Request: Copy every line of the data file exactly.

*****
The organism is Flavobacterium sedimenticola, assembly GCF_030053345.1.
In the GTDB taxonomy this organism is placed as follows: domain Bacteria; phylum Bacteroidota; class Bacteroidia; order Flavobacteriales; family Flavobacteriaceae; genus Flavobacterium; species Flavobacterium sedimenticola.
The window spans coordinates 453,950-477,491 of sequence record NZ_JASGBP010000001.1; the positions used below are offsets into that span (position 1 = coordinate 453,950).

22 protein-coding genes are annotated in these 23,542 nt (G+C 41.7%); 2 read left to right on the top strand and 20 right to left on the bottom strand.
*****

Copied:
The organism is Flavobacterium sedimenticola, assembly GCF_030053345.1.
In the GTDB taxonomy this organism is placed as follows: domain Bacteria; phylum Bacteroidota; class Bacteroidia; order Flavobacteriales; family Flavobacteriaceae; genus Flavobacterium; species Flavobacterium sedimenticola.
The window spans coordinates 453,950-477,491 of sequence record NZ_JASGBP010000001.1; the positions used below are offsets into that span (position 1 = coordinate 453,950).

22 protein-coding genes are annotated in these 23,542 nt (G+C 41.7%); 2 read left to right on the top strand and 20 right to left on the bottom strand.